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  • Zimbabwe: Human rights agenda for the government, 2013 - 2018
    Amnesty International
    November 25
    , 2013

    View this document on the Amnesty International website

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    As the new government of Zimbabwe approaches its first 100 days in office, Amnesty International reflects on the country’s human rights record and outlines some of the opportunities available to the Zanu-PF government to improve it.

    The government’s term started on 22 August, when President Robert Mugabe took oath of office for a new five-year term, following the harmonized elections held on 31 July. President Mugabe’s Zanu-PF party received more than a two-thirds majority in the eighth parliament of Zimbabwe, which was sworn in on 17 September.

    This report urges the new government to take concrete steps to fulfil its international legal obligations and commitments relating to economic, social, cultural, civil and political rights. These steps should include, but are not limited to, measures to:

    Immediately impose an official moratorium on executions with a view to abolishing the death penalty, and commute all death sentences.

    Repeal or amend all laws not consistent with the Constitution of Zimbabwe that was adopted on 22 May 2013.

    Improve the operating environment for human rights defenders, opposition parties and every person in Zimbabwe to enable them to enjoy their rights to freedom of expression, association and peaceful assembly.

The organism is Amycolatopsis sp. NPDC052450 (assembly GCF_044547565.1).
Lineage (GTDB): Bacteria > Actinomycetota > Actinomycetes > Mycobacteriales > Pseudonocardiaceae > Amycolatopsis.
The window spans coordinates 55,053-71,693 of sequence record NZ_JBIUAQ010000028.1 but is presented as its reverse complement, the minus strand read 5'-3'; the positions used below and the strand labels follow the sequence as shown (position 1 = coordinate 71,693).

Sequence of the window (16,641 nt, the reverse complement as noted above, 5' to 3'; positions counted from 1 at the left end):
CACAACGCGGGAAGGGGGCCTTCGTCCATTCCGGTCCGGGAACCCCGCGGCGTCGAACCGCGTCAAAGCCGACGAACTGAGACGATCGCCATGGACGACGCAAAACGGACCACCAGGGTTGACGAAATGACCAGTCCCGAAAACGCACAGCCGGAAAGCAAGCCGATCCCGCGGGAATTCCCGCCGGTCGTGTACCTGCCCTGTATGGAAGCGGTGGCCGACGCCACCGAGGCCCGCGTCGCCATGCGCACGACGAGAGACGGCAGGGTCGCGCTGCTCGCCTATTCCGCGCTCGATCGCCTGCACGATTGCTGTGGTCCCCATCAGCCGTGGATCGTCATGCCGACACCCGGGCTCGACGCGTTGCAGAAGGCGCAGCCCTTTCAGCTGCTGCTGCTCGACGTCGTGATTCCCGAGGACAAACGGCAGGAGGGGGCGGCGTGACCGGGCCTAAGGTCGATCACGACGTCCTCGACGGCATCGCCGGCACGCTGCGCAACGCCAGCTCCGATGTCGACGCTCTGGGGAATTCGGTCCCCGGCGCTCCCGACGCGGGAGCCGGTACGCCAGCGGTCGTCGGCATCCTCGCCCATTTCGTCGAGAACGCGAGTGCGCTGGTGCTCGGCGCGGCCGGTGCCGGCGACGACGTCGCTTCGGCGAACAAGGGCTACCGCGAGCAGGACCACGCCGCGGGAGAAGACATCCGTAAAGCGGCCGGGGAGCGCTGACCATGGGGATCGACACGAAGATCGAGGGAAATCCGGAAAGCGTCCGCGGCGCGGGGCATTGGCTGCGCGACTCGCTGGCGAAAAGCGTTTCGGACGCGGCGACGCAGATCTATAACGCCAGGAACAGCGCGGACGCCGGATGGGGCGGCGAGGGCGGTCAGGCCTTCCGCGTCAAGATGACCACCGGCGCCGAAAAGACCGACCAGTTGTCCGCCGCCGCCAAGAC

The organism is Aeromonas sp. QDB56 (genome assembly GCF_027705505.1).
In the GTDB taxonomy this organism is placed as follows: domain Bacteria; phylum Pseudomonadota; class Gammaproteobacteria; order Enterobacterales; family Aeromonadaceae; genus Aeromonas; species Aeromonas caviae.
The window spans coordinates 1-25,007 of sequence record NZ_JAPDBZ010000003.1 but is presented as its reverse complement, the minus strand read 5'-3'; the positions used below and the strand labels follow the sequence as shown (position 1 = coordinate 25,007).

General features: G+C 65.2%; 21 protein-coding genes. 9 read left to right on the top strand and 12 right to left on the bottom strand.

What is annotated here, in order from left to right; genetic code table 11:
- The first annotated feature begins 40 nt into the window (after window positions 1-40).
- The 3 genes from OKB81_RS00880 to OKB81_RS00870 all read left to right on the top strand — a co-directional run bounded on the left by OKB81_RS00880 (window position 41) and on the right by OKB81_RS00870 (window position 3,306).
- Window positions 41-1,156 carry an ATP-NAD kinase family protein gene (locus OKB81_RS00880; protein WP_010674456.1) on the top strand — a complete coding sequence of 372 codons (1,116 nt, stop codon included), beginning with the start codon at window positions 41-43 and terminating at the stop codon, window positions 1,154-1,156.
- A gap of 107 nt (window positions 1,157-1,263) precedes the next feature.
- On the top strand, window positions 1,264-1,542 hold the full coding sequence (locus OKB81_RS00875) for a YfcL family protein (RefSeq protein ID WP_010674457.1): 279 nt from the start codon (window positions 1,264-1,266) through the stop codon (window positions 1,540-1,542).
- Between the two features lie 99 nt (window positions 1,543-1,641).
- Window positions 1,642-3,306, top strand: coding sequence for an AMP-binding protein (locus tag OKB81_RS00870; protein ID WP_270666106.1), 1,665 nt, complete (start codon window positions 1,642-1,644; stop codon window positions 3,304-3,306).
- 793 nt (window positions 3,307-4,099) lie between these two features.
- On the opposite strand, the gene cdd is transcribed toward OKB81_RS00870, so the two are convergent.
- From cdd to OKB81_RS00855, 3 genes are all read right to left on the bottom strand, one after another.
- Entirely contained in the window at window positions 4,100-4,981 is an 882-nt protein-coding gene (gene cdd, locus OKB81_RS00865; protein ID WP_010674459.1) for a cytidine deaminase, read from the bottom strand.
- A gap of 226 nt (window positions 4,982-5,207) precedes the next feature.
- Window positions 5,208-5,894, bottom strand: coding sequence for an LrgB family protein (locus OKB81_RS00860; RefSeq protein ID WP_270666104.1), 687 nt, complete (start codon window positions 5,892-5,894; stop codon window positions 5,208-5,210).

End forced evictions and ensure the full and effective enjoyment of the right to adequate housing, including pursuing effective remedies for those people affected by the 2005 mass forced evictions (known as Operation Murambatsvina) and other cases of forced evictions that have taken place.

    Continue with the institutional reforms that started under the Government of National Unity to ensure that all government institutions, including law enforcement agencies, operate in a professional and non-partisan manner and respect international human rights standards.

    Ensure that the Zimbabwe Republic Police fully respects and protects all the rights contained in the Declaration of Rights in the Constitution, including by: (a) conducting all its operations on a non-partisan basis; (b) fully upholding the rights of all arrested persons in line with Section 50 of the Constitution; and (c) training anti-riot police on how to police non-violent demonstrations in line with international standards.

    Fulfil all commitments made by the government during the Universal Periodic Review of Zimbabwe in March 2012.

    Ratify the International Convention against Torture and Other Cruel, Inhuman or Degrading Treatment or Punishment.

    About this report

    This report is based on Amnesty International’s ongoing monitoring and documentation of the human rights situation in Zimbabwe since 2000, which includes numerous field trips to interview human right defenders and victims of human rights violations, as well as meetings with government officials. Amnesty International’s last field trip to Zimbabwe was conducted in July-August 2013.

    During the Government of National Unity (February 2009 to August 2013) Amnesty International delegations met several senior government officials from across the political divide and raised the organization’s concerns on critical human rights issues. The delegates urged these officials to take concrete measures to fulfil Zimbabwe’s obligations under international human rights law.

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